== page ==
Clarion Books, 2008
It's the bottom of the last inning of a game between rival high school teams Oak Grove and Compton. Oak Grove is at bat, and the stage is set for star center field Luke "Wizard" Wallace to drive in the winning run, save the game, and be the hero. Instead, he's hit by a beanball--a wild pitch that shatters his skull and destroys the vision in his left eye.
In this riveting novel, the events surrounding a life-changing moment are presented through powerful free-verse monologues by 28 different narrators. With its multiple voices, gripping subject matter, and fast-paced plot, Beanball is a rush of adrenaline.
"Wow" was all I thought once I finished reading this book. It was absolutely Fantastic! Granted, this novel encompasses two of my favorite things: free verse and multiple voices. The story focuses around Luke "Wizard" Wallace who is an all around athlete--football, basketball, and baseball. While facing a main rival, Luke is beaned and partially loses his sight. Everything in this novel just fits.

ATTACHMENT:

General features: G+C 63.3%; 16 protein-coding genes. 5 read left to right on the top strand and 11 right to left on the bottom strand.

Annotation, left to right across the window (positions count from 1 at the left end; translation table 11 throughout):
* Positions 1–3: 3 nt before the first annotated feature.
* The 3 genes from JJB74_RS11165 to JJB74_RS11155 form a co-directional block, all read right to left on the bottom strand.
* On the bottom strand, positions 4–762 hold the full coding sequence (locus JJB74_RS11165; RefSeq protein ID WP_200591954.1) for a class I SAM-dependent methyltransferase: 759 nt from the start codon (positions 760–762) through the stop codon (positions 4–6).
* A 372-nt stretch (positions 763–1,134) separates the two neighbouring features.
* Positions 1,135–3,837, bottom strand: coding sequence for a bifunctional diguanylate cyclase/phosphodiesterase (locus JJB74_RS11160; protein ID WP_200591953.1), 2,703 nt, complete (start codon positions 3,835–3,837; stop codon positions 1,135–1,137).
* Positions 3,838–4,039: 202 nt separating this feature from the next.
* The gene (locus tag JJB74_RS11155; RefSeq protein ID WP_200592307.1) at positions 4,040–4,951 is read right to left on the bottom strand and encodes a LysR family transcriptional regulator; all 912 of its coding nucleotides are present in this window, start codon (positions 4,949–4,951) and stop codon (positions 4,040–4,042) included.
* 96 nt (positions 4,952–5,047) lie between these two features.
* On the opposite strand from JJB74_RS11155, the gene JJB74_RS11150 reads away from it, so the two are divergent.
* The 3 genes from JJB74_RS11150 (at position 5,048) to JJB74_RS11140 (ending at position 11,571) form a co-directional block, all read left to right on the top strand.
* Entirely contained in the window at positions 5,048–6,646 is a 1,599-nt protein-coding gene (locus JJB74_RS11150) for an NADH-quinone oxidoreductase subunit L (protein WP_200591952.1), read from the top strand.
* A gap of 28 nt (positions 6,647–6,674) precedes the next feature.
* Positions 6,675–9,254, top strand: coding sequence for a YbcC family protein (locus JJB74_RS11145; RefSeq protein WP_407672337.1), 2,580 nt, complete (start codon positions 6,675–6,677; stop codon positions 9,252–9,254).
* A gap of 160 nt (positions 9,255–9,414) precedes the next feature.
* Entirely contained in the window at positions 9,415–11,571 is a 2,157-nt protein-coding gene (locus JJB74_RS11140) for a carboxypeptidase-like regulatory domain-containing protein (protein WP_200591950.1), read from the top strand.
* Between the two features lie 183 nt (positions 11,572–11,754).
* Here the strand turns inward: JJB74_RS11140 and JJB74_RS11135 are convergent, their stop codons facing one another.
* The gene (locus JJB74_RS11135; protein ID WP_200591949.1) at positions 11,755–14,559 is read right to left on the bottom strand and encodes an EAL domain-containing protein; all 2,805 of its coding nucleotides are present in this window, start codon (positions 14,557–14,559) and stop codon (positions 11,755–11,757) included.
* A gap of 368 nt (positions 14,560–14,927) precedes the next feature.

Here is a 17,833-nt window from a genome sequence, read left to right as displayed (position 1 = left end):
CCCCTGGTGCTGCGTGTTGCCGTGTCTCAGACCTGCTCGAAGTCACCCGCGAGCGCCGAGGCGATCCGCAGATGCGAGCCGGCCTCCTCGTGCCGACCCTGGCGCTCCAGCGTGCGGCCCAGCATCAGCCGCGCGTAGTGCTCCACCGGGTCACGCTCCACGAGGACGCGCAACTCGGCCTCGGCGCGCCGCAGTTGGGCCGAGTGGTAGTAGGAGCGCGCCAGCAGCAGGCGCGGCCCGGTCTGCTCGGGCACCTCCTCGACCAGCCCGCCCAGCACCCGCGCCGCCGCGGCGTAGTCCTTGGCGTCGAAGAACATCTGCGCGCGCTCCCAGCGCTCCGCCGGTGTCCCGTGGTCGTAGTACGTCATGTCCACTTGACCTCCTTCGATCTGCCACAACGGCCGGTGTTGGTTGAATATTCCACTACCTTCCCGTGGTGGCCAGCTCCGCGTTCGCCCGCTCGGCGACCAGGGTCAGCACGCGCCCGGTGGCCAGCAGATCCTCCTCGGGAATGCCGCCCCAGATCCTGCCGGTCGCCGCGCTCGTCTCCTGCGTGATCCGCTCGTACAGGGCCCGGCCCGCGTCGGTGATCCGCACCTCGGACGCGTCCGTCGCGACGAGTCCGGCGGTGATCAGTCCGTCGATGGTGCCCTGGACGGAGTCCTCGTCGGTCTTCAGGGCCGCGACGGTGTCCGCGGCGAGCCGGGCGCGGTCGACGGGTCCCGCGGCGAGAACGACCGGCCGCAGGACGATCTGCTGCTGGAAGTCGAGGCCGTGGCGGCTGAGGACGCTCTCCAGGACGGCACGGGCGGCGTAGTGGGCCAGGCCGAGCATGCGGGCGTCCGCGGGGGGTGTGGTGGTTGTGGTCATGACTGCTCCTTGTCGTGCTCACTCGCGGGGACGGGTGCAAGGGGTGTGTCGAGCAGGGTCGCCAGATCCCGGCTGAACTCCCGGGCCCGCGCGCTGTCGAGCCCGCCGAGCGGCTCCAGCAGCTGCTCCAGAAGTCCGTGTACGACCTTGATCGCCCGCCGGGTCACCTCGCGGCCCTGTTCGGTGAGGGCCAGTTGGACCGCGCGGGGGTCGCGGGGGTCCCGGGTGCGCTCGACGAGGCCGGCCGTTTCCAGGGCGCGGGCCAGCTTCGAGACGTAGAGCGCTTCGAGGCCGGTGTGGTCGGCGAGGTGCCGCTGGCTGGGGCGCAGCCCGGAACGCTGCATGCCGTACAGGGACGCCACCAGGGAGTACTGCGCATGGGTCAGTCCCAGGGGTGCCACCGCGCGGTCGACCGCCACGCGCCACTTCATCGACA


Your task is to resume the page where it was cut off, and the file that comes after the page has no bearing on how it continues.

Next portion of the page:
As first I was a little confused switching from one voice to the next, but as I got to know the characters I found myself asking "who are you again?" less often. Some characters get more time than others, but this just reinforces the character and his/her part in the story. You learn an awful lot about these people even though they spend most of their time talking/thinking about Luke and his accident. Luke's and his parents and friends, and other bystanders (coaches for both teams, a local baseball fan, teachers) points of view paint a wonderful picture of who is affected by such incidents and, more importantly, how they are affected.
It's also a great sports novel. There's talk of baseball and the dangers of sports in general, and it's about bouncing back from terrible situations. It is also a novel in verse, which makes it a quick and enjoyable read.